Joy was it to be alive in Omonia Square in downtown Athens last night. The roar from a thousand bars, the honking of horns, revving of motorbikes, screaming of sirens, bomb-like banging and flaring of fireworks, and above all the unalloyed ecstasy of ordinary Greeks was awesome to behold. They clambered onto any available conveyance to steam through the city and congregate in this Square that has seen more politics than any self respecting human can hope to bear. 

It should have been a knife-edge night when in footballing defeat to mighty Russia, Greeks settled back to the ghastly practical uncertainties that beset them.

Instead their team beat Putin’s boys. Uncertainty turned very fast to celebration and then soured to name calling as it dawned upon them that the Euro Championships in Ukraine could contort in such a way that Greece would play who but even mightier Germany. Germany, God of the other Euro - the cash, the curse, the undoing of Greece’s traditional modes of wayward governance and corruption.

The chanting was amongst the most obscene I’ve ever heard. In short, Angela Merkel was being invited to put the entire Euro crisis up her posterior.

17 greece fan r 602 Dreams and nightmares in Athens

Greece's soccer fans celebrate victory against Russia after their Group A Euro 2012 soccer match at the National stadium in Warsaw

Warm dawn announced this day of voting, this day of decision which every one of us here senses will render no decision whose ramifications anyone will be fully able to understand.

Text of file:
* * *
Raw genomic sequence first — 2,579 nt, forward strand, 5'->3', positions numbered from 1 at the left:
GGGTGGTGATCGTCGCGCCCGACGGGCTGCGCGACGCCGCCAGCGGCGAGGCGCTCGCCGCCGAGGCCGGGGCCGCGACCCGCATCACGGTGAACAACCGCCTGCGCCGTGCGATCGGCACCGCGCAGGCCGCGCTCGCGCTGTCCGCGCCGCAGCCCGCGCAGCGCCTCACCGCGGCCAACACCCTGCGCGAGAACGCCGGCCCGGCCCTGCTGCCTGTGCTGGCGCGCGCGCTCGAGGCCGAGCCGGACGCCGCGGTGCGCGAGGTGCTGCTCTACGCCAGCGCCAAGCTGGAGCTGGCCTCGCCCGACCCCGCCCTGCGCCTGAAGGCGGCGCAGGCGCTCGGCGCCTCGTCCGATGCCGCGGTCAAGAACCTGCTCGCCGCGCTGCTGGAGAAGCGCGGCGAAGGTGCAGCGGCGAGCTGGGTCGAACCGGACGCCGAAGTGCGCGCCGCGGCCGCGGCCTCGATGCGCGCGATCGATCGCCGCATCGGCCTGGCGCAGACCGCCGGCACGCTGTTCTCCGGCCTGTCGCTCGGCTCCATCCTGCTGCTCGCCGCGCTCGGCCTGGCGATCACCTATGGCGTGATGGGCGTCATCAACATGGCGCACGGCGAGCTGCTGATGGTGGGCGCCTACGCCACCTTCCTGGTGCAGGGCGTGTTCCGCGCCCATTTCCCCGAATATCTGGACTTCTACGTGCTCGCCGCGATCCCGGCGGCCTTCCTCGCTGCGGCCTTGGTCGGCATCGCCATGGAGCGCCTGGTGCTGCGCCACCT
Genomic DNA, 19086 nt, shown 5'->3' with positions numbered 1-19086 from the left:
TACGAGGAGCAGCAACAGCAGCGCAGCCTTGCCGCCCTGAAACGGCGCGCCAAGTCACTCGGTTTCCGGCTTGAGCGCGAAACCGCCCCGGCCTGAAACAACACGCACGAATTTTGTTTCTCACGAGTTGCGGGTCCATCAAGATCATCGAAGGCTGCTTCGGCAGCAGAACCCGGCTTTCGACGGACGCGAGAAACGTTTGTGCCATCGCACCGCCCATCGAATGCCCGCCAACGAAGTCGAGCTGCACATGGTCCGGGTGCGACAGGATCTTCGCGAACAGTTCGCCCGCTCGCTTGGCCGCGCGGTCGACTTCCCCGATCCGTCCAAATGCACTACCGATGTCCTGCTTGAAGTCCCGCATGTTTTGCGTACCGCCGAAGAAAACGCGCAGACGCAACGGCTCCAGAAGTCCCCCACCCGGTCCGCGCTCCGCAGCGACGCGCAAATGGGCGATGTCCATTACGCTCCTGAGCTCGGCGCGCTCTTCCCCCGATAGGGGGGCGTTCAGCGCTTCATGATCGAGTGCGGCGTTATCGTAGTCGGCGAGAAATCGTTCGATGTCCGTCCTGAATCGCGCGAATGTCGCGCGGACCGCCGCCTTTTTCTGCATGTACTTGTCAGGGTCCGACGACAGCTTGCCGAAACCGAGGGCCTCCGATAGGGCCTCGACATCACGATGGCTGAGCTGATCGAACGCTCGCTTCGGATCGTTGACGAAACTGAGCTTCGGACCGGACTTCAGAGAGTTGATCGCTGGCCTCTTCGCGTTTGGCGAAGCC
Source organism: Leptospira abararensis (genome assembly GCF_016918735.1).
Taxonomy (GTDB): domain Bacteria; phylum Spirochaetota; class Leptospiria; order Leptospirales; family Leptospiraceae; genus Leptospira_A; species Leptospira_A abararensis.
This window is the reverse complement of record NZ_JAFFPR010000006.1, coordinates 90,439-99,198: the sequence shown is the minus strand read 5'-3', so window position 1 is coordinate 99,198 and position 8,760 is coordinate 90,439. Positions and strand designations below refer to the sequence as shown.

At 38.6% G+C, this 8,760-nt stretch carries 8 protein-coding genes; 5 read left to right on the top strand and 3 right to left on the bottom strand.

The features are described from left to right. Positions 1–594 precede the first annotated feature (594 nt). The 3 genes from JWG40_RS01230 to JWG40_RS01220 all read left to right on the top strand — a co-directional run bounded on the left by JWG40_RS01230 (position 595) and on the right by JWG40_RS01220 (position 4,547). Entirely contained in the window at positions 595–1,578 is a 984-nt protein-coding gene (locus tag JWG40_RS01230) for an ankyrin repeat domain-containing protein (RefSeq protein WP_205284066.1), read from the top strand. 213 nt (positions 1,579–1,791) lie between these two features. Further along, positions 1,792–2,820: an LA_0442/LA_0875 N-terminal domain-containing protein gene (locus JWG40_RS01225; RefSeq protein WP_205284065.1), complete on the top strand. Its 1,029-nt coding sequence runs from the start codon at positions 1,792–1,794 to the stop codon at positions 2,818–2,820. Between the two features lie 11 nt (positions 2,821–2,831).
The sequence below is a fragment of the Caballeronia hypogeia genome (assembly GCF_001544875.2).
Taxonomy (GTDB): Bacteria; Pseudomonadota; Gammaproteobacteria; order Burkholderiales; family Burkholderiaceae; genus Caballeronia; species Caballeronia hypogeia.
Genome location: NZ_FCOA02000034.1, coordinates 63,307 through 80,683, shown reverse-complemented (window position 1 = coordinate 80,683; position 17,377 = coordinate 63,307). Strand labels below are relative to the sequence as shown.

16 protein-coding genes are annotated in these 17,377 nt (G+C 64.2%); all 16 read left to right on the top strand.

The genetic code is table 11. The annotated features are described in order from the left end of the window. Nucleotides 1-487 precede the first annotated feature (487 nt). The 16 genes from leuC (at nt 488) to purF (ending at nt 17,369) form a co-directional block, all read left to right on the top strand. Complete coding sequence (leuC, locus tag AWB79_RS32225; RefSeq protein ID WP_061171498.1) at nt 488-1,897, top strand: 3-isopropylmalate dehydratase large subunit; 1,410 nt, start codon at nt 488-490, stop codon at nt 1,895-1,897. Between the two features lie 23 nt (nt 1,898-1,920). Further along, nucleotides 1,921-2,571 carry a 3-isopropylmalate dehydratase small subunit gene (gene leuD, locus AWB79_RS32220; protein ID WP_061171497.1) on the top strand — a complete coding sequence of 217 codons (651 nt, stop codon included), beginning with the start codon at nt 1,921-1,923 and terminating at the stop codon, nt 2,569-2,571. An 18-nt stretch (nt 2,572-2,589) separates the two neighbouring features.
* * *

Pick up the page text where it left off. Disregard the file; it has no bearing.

This is the petard upon which Europe and that includes us, is hoist. In so many ways Athens is calm and normal despite the unexpected football win and today’s voting.

Scratch the surface and you meet Professor Vassilis Theodoropoulos of the Agia Sophia Children’s’ Hospital who tells me how the vast €58 billion health insurance fund that somehow found its way into the Central bank and quite simply disappeared.  His young cancer patients are desperately short of cancer drugs.

Scratch the surface and you meet the unemployed, the hungry and the fearful. This is a catastrophe. This is not what Plato had in mind. The ruins of the Acropolis tower above every vantage point in the city, whilst below the people sweat through a labyrinth of streets where democracy has so far failed.

Plato must be holding his elderly breath against what on earth emerges from today’s busy ballot boxes.

Follow Jon Snow on Twitter: @jonsnowC4

 Dreams and nightmares in Athens